State wastes taxpayer dollars in lawsuit over 19,000 remote dirt roads

Kane County has claimed this typical class D route as an RS 2477 "highway."

With 40 kids per classroom and no money for schools, the State of Utah has now bet millions of taxpayer dollars on litigating title to nearly 19,000 remote dirt roads, 16,594 of which have never been maintained or constructed.  These routes, defined by Utah statute as Class D “roads,” are usually streambeds, wash bottoms, two-tracks, abandoned seismic lines or other rough trails, are sometimes difficult to find on the ground and some are downright dangerous to drive.  They are often adopted by ORV users who then create spiderwebs of new routes and wreak havoc on pristine and sensitive desert landscapes.  They are a management nightmare.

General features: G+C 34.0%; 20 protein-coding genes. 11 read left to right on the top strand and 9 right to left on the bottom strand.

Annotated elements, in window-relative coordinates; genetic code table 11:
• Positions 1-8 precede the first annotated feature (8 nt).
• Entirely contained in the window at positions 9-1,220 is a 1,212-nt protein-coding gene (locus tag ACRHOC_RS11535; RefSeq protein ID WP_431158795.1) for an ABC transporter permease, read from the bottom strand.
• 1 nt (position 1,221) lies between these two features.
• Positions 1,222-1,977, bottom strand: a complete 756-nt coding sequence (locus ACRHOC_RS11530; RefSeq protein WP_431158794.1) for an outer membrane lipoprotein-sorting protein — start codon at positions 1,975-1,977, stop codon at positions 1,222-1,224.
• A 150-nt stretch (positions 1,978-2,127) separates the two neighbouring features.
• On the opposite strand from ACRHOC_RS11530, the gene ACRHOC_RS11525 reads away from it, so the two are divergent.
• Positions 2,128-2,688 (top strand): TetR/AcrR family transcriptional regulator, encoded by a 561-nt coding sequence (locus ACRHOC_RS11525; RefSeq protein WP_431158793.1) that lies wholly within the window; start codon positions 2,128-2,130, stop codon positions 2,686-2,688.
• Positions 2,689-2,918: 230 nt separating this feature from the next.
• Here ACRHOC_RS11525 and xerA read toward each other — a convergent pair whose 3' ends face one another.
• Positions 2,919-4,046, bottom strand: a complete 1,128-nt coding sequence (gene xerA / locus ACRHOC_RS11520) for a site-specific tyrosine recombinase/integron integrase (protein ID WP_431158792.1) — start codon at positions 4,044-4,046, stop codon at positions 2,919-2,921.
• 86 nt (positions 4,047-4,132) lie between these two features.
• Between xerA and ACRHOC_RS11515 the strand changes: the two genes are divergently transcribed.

Class B roads, on the other hand, are generally wide, graded dirt roads.  There’s no controversy about their use (although disputes about their width and surface have arisen).  BLM hasn’t tried to close them down, and neither have we.  Even if the State were to succeed in the lawsuit for the Class Bs, it would change nothing, other than depleting the state coffers.

But this isn’t really about roads.  It’s Utah’s wasteful, ideologically-driven attempt to undermine protection of spectacularly scenic federal public lands, including wilderness study areas, proposed wilderness areas, national parks and other natural gems.

The state’s press release touting its filing a “notice of intent to sue” with the Interior Department can be found here.  Federal law requires would-be plaintiffs suing the federal government to provide it 180-days notice before filing their lawsuit.